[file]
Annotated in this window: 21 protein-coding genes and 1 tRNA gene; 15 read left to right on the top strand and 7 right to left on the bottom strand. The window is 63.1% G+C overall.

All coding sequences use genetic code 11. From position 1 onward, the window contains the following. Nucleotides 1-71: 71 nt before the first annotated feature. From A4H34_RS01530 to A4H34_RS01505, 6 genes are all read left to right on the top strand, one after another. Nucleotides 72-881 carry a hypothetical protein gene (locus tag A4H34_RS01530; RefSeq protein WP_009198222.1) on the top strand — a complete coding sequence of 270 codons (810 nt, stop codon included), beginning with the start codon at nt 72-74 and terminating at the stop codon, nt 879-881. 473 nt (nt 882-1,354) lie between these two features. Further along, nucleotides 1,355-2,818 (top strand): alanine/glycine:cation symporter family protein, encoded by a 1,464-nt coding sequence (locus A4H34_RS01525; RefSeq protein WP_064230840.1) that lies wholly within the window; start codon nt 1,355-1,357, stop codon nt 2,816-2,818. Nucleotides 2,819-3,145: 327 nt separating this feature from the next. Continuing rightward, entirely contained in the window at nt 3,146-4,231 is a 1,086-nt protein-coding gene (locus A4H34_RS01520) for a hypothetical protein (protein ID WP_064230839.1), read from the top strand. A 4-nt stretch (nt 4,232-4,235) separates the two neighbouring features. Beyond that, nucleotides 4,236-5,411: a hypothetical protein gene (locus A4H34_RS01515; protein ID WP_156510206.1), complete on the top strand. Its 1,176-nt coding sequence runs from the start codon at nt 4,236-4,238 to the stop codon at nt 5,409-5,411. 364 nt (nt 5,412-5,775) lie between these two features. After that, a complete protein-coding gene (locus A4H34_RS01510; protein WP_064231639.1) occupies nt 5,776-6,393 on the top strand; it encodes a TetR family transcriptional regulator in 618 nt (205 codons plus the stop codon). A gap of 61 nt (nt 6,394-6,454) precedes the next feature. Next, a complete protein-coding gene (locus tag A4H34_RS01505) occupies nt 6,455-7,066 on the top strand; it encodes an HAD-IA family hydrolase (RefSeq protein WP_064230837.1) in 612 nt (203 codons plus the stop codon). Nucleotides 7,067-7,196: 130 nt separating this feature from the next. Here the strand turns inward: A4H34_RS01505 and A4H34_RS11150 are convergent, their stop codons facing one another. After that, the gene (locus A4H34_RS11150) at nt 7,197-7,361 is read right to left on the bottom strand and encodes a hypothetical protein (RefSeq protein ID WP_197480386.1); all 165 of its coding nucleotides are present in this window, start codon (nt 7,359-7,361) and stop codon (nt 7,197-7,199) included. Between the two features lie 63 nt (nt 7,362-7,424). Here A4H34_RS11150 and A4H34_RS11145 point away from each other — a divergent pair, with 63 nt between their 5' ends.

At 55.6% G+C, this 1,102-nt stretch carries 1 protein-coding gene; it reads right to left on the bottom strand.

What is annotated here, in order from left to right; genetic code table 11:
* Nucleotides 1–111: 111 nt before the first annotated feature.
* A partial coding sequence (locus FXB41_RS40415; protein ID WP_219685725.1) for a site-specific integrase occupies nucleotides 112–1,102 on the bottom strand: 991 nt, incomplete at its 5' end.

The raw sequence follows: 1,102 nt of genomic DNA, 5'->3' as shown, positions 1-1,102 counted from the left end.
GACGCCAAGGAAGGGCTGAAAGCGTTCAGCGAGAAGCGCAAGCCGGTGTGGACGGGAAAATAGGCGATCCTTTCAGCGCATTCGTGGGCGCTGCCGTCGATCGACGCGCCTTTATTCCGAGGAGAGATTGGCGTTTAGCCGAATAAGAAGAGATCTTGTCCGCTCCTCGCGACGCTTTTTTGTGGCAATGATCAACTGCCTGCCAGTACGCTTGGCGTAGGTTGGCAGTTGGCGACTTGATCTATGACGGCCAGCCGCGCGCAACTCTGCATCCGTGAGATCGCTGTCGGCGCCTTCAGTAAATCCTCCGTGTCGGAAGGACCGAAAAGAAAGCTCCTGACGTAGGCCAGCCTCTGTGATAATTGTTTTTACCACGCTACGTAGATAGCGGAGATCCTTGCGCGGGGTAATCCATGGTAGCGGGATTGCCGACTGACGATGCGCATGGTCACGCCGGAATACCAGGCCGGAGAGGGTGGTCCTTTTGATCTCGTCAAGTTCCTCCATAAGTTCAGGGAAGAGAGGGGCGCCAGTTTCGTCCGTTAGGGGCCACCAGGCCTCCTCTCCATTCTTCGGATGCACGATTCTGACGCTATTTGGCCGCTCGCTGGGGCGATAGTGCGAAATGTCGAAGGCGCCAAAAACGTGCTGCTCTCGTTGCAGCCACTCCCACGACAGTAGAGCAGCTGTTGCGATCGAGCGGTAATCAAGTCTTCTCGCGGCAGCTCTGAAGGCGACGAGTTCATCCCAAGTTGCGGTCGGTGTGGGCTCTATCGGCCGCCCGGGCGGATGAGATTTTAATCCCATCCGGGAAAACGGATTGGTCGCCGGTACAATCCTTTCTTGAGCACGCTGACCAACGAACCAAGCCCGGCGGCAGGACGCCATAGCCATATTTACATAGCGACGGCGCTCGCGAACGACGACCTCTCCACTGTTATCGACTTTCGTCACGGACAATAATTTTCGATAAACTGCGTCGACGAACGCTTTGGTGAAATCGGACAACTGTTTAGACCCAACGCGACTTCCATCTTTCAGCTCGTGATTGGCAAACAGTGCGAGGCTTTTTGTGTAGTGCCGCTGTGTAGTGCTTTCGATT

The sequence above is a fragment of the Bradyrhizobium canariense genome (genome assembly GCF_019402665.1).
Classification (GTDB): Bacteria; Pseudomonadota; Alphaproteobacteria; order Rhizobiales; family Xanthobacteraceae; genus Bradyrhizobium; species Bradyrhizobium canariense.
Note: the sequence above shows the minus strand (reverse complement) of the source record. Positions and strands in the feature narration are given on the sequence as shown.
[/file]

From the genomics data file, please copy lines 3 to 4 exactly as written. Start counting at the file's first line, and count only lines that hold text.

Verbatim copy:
At 55.6% G+C, this 1,102-nt stretch carries 1 protein-coding gene; it reads right to left on the bottom strand.

What is annotated here, in order from left to right; genetic code table 11: